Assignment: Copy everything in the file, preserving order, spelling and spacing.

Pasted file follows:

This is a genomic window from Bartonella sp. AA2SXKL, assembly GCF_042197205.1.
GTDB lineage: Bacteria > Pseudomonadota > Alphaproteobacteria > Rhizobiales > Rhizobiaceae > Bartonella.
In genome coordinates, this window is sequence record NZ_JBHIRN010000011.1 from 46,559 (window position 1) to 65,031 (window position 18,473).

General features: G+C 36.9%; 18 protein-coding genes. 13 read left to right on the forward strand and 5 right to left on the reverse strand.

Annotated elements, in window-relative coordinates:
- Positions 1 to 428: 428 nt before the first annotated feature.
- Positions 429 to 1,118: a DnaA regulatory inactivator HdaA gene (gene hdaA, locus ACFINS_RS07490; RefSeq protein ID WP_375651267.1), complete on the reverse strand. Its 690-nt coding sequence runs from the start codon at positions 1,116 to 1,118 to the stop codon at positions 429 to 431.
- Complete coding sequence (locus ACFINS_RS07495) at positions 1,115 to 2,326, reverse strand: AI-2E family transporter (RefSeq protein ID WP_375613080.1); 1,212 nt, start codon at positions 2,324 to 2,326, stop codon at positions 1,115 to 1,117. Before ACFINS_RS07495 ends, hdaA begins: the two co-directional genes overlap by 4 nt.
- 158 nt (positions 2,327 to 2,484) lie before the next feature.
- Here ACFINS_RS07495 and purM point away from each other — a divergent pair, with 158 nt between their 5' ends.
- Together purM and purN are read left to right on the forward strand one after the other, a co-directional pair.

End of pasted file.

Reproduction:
This is a genomic window from Bartonella sp. AA2SXKL, assembly GCF_042197205.1.
GTDB lineage: Bacteria > Pseudomonadota > Alphaproteobacteria > Rhizobiales > Rhizobiaceae > Bartonella.
In genome coordinates, this window is sequence record NZ_JBHIRN010000011.1 from 46,559 (window position 1) to 65,031 (window position 18,473).

General features: G+C 36.9%; 18 protein-coding genes. 13 read left to right on the forward strand and 5 right to left on the reverse strand.

Annotated elements, in window-relative coordinates:
- Positions 1 to 428: 428 nt before the first annotated feature.
- Positions 429 to 1,118: a DnaA regulatory inactivator HdaA gene (gene hdaA, locus ACFINS_RS07490; RefSeq protein ID WP_375651267.1), complete on the reverse strand. Its 690-nt coding sequence runs from the start codon at positions 1,116 to 1,118 to the stop codon at positions 429 to 431.
- Complete coding sequence (locus ACFINS_RS07495) at positions 1,115 to 2,326, reverse strand: AI-2E family transporter (RefSeq protein ID WP_375613080.1); 1,212 nt, start codon at positions 2,324 to 2,326, stop codon at positions 1,115 to 1,117. Before ACFINS_RS07495 ends, hdaA begins: the two co-directional genes overlap by 4 nt.
- 158 nt (positions 2,327 to 2,484) lie before the next feature.
- Here ACFINS_RS07495 and purM point away from each other — a divergent pair, with 158 nt between their 5' ends.
- Together purM and purN are read left to right on the forward strand one after the other, a co-directional pair.